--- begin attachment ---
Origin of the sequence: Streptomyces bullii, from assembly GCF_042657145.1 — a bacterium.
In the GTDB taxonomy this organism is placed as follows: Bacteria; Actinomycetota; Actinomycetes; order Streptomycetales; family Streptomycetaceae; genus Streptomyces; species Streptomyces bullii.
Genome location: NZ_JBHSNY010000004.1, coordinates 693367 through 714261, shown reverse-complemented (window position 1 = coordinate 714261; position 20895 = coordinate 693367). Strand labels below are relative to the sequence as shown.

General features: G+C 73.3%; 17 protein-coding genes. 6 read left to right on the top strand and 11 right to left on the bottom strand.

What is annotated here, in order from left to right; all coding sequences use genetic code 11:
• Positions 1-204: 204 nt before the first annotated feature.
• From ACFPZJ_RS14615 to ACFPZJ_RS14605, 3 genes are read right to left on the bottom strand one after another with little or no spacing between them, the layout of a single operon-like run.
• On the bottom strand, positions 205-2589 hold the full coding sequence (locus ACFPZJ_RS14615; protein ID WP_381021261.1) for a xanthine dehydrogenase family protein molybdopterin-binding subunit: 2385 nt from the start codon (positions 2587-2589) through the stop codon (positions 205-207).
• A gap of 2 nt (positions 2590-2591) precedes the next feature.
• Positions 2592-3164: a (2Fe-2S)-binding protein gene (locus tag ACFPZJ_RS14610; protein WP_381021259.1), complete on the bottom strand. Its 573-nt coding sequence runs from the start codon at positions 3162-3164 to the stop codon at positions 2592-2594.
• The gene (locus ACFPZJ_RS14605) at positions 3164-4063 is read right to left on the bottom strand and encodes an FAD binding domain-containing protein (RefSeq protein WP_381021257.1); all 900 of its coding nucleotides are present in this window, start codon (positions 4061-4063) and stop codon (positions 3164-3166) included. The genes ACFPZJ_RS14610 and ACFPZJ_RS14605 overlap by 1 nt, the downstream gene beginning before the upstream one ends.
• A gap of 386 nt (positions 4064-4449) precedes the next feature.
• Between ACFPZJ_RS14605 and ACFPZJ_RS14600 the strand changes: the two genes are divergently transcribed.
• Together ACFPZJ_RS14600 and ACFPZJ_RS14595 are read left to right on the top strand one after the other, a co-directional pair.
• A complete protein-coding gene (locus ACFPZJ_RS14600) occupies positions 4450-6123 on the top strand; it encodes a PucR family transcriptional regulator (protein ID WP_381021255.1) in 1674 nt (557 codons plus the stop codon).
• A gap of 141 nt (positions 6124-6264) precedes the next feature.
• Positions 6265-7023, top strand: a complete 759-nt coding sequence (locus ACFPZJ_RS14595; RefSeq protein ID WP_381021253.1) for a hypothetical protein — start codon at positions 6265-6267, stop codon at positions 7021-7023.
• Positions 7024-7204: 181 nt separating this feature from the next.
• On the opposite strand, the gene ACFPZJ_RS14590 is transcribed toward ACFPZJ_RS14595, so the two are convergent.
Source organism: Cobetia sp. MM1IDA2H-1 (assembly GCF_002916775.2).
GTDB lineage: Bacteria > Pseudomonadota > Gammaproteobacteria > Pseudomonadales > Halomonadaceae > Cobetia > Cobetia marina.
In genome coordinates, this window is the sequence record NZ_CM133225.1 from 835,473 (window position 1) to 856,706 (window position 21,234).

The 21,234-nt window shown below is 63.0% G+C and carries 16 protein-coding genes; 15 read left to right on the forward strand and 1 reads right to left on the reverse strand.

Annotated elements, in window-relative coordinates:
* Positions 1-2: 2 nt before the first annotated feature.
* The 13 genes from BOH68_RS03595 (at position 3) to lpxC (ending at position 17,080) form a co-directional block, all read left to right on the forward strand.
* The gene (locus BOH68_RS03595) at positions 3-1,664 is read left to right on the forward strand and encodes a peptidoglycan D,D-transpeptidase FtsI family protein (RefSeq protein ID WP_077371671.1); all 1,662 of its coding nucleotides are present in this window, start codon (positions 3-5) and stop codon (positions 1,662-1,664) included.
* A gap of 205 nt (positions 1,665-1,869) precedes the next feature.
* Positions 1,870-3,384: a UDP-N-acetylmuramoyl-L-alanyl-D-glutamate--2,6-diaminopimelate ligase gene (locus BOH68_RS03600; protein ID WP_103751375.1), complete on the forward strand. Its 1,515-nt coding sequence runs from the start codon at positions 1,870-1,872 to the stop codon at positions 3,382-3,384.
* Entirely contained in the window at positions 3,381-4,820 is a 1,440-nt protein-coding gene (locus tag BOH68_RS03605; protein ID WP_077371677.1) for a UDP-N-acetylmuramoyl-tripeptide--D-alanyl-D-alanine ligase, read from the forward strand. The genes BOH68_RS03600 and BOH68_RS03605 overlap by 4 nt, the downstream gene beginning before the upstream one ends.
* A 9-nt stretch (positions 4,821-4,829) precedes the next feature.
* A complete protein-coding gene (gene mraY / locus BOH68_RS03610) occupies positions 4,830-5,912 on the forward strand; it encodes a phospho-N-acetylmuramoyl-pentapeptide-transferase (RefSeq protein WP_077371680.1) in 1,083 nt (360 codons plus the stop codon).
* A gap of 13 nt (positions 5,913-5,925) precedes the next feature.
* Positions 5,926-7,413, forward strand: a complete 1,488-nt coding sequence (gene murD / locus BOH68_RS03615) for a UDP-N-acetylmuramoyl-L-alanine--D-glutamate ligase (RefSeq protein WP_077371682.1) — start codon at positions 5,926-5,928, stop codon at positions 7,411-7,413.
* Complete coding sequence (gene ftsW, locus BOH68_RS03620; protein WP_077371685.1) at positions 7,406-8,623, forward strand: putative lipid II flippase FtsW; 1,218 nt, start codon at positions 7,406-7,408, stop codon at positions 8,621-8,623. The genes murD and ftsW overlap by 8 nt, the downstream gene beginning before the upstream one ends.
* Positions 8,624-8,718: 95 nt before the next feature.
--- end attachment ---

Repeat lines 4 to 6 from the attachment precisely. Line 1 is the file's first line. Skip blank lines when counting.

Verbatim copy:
General features: G+C 73.3%; 17 protein-coding genes. 6 read left to right on the top strand and 11 right to left on the bottom strand.

What is annotated here, in order from left to right; all coding sequences use genetic code 11:
• Positions 1-204: 204 nt before the first annotated feature.